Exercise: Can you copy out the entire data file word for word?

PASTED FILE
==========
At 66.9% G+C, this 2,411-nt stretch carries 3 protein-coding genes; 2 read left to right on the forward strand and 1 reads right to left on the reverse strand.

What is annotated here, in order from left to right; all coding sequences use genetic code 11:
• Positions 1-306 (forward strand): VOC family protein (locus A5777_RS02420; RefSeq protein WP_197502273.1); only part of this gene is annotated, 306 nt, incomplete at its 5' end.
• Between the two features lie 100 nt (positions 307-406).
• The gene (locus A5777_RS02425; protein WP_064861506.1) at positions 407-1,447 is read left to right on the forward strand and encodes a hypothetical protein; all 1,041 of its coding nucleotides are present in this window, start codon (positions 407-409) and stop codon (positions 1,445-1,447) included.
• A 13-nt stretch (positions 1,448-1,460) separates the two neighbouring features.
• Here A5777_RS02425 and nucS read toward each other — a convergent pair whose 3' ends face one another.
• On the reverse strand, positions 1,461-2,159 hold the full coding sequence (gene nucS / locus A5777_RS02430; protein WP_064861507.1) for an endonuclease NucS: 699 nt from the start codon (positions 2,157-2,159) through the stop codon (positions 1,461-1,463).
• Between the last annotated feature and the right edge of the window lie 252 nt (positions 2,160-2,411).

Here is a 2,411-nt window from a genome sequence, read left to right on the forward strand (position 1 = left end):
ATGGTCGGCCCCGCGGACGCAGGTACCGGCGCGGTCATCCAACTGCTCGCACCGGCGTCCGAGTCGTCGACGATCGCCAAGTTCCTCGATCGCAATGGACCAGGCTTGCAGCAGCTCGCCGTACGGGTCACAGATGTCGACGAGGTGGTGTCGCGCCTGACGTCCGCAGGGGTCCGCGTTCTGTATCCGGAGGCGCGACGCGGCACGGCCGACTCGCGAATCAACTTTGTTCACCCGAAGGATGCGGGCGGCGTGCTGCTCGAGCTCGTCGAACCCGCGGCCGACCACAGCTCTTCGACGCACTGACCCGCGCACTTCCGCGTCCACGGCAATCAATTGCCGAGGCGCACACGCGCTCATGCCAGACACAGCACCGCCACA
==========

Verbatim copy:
At 66.9% G+C, this 2,411-nt stretch carries 3 protein-coding genes; 2 read left to right on the forward strand and 1 reads right to left on the reverse strand.

What is annotated here, in order from left to right; all coding sequences use genetic code 11:
• Positions 1-306 (forward strand): VOC family protein (locus A5777_RS02420; RefSeq protein WP_197502273.1); only part of this gene is annotated, 306 nt, incomplete at its 5' end.
• Between the two features lie 100 nt (positions 307-406).
• The gene (locus A5777_RS02425; protein WP_064861506.1) at positions 407-1,447 is read left to right on the forward strand and encodes a hypothetical protein; all 1,041 of its coding nucleotides are present in this window, start codon (positions 407-409) and stop codon (positions 1,445-1,447) included.
• A 13-nt stretch (positions 1,448-1,460) separates the two neighbouring features.
• Here A5777_RS02425 and nucS read toward each other — a convergent pair whose 3' ends face one another.
• On the reverse strand, positions 1,461-2,159 hold the full coding sequence (gene nucS / locus A5777_RS02430; protein WP_064861507.1) for an endonuclease NucS: 699 nt from the start codon (positions 2,157-2,159) through the stop codon (positions 1,461-1,463).
• Between the last annotated feature and the right edge of the window lie 252 nt (positions 2,160-2,411).

Here is a 2,411-nt window from a genome sequence, read left to right on the forward strand (position 1 = left end):
ATGGTCGGCCCCGCGGACGCAGGTACCGGCGCGGTCATCCAACTGCTCGCACCGGCGTCCGAGTCGTCGACGATCGCCAAGTTCCTCGATCGCAATGGACCAGGCTTGCAGCAGCTCGCCGTACGGGTCACAGATGTCGACGAGGTGGTGTCGCGCCTGACGTCCGCAGGGGTCCGCGTTCTGTATCCGGAGGCGCGACGCGGCACGGCCGACTCGCGAATCAACTTTGTTCACCCGAAGGATGCGGGCGGCGTGCTGCTCGAGCTCGTCGAACCCGCGGCCGACCACAGCTCTTCGACGCACTGACCCGCGCACTTCCGCGTCCACGGCAATCAATTGCCGAGGCGCACACGCGCTCATGCCAGACACAGCACCGCCACA